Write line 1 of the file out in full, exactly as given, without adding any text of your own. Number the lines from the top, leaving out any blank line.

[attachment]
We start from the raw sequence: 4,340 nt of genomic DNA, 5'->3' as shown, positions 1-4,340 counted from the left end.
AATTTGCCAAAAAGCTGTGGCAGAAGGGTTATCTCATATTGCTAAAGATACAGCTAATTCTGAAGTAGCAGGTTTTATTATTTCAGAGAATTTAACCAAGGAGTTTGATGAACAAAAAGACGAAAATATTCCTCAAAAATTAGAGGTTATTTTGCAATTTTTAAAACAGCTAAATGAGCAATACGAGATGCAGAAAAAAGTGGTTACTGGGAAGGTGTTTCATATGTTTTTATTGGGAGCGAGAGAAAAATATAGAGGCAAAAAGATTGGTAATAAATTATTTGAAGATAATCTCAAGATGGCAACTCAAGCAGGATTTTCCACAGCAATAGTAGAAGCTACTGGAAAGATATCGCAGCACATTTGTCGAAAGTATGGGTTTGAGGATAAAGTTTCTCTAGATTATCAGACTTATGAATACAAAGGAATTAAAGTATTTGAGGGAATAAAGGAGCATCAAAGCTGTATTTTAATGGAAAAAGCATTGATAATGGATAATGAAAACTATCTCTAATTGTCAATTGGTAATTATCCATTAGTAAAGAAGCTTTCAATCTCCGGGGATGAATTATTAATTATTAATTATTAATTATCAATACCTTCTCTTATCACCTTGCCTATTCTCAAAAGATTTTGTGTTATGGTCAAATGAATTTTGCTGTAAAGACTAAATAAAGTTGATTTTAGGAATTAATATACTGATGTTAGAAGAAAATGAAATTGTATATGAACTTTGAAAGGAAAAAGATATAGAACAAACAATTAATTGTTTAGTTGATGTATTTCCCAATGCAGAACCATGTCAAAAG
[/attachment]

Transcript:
We start from the raw sequence: 4,340 nt of genomic DNA, 5'->3' as shown, positions 1-4,340 counted from the left end.